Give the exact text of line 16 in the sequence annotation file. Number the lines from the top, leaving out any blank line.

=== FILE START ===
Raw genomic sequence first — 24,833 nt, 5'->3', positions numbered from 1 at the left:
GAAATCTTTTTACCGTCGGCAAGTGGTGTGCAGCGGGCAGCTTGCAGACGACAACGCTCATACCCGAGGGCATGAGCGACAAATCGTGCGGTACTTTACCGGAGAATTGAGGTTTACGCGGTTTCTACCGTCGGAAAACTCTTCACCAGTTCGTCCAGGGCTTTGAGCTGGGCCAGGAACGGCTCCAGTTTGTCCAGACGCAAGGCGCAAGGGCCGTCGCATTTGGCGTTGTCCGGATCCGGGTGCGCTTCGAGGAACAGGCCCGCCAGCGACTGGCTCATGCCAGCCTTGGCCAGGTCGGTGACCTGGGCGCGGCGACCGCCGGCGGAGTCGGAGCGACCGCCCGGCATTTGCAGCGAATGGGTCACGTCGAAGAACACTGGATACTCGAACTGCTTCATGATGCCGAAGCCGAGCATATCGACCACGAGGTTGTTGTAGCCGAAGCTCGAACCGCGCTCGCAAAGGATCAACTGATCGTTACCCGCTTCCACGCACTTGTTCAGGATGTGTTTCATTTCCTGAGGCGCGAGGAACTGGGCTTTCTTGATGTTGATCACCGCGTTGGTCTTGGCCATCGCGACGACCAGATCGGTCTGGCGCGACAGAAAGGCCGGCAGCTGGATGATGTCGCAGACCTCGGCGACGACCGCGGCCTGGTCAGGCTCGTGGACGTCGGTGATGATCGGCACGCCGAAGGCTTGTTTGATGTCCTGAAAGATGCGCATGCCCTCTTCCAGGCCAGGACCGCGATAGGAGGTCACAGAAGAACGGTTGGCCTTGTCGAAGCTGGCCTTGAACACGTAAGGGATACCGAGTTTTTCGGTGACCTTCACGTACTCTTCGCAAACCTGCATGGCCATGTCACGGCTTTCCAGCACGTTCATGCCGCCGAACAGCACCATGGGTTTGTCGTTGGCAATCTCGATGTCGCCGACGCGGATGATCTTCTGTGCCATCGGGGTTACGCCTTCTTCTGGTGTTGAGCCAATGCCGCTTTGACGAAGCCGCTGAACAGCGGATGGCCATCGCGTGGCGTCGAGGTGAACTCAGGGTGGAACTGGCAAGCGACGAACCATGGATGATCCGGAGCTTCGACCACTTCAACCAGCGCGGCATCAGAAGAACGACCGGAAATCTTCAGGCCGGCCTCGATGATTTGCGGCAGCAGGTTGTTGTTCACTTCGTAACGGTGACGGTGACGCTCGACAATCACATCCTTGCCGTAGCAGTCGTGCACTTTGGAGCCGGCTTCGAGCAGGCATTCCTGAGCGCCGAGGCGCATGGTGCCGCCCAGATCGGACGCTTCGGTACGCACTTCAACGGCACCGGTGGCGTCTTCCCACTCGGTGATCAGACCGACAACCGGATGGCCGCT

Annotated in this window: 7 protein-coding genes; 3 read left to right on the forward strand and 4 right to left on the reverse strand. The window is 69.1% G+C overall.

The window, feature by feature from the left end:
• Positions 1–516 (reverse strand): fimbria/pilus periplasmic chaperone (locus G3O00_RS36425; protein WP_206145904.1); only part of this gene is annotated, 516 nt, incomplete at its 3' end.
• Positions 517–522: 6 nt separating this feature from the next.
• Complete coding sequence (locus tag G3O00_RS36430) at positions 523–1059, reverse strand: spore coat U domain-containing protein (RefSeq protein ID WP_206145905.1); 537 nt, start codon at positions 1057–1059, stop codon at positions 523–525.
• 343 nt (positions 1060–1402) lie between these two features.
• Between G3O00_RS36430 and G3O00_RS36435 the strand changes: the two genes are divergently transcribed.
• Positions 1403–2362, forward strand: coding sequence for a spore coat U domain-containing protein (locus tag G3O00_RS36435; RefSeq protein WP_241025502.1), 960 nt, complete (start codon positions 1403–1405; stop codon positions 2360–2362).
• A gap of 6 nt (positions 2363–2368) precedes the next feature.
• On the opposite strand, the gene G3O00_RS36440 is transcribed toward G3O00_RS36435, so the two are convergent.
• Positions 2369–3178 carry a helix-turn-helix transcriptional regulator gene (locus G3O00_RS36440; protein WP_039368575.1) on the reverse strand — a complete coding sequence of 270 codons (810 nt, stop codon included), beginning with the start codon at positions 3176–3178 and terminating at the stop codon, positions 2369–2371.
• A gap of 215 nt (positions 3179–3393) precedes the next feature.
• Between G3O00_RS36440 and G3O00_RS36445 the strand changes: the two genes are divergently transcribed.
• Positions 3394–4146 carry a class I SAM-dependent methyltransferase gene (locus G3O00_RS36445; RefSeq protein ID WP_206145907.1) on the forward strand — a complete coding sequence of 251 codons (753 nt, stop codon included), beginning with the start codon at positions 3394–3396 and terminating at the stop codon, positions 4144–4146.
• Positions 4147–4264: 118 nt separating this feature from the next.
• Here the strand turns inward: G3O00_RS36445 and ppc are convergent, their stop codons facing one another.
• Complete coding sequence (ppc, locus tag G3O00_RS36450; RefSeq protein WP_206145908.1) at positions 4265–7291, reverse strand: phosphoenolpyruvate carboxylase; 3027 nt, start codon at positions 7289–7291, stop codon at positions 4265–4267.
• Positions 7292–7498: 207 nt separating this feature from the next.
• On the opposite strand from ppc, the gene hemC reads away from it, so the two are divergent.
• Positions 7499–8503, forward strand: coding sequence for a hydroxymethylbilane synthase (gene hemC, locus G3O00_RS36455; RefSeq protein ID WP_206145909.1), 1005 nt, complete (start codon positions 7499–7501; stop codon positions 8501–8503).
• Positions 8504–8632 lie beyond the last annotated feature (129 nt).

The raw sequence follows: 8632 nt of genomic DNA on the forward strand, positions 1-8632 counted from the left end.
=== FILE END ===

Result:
• Positions 3394–4146 carry a class I SAM-dependent methyltransferase gene (locus G3O00_RS36445; RefSeq protein ID WP_206145907.1) on the forward strand — a complete coding sequence of 251 codons (753 nt, stop codon included), beginning with the start codon at positions 3394–3396 and terminating at the stop codon, positions 4144–4146.